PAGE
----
The intermediate product obtained after impregnating on a screen saturator and drying, with a Weight of about 80 grams per square metre, is smoothed, after wetting to a moisture content of about 5%, on a heated calender at about C., and cut. A smooth, strong writing paper is obtained, which swells on cold water in a few minutes and, after dissolution of the fibre bond, leaves behind a mixture of insoluble fibres.

Example 2 A carded fleece of 50% staple fibres and 50% polyamide fibres, with a weight of 60 grams per square metre, is impregnated with an aqueous mixture containing:

50 parts of polyacrylate, 10 parts of urea,

20 parts of gypsum,

10 parts of pearl white, 10 parts of talcum,

1 part of Wetting agent.

After impregnation and drying an intermediate product with a weight of 150 grams per square metre is obtained,

which is wetted and calendered with increasing pressure at about 150 C., and thereupon cut. If the resulting paper is soaked in water, it breaks up into its fibrous constituents.

Example 3 A longitudinally directed carded fleece, consisting of 25% polyamide fibres, 25% acetate staple fibres, 20% ramie, 30% cotton, with a weight of 16 grams per square metre, is impregnated with an aqueous mixture containmg:

33 parts of water-soluble starch, 5 parts of polyglycol,

15 parts of microcellulose,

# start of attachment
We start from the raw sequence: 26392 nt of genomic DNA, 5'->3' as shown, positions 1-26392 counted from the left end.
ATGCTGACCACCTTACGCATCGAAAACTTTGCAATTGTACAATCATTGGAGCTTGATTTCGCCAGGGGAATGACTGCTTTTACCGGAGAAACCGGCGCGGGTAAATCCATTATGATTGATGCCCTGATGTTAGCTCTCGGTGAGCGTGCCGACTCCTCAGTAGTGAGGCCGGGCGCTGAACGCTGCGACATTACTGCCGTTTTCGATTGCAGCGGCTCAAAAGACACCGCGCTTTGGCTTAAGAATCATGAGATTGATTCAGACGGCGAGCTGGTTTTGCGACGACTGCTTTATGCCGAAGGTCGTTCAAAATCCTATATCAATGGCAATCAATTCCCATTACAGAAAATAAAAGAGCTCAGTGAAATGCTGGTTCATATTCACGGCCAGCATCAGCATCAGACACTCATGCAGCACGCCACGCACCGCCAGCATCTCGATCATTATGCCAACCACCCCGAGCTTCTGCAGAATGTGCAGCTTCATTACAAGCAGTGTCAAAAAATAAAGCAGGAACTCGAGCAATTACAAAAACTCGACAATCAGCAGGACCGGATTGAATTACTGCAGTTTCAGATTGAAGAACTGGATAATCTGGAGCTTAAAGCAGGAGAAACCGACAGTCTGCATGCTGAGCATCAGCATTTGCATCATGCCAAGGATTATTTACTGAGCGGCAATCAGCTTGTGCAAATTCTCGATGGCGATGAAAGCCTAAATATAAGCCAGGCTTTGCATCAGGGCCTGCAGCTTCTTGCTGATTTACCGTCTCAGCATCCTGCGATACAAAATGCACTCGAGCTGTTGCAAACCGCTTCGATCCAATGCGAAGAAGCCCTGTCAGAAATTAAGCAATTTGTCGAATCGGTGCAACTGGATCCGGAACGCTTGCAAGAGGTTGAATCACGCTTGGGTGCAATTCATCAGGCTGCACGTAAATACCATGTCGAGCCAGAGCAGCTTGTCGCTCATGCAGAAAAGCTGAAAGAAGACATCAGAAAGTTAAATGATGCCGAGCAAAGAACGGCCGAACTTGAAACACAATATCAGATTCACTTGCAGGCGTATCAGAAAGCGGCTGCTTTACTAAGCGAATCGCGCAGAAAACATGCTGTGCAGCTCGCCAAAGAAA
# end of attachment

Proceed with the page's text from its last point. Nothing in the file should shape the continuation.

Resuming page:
20 parts of titanium dioxide,

20 parts of gypsum,

6 parts of lithopone,

1 part of wetting agent.

The impregnated and dried first stuff with a weight of about 40 grams per square metre is calendered, after wetting, with a roll temperature of about 100 C. This thinner paper disintegrates into its constituents after a very short time in water.

I claim:

1. In a method of producing a writing paper which in Water disintegrates into its individual components, the steps of impregnating a fleece of cardable textile fibres with an aqueous dispersion containing a water-insoluble filler material and a Water-soluble film-forming binder in such amounts as to incorporate said binder material in an amount of to 200 percent, based upon the weight of the dry fibre fleece, drying the thus resulting structure, re-wetting said dry structure to a moisture content of about 3 to 10 percent and smoothing it on a heated calender at a temperature between and C.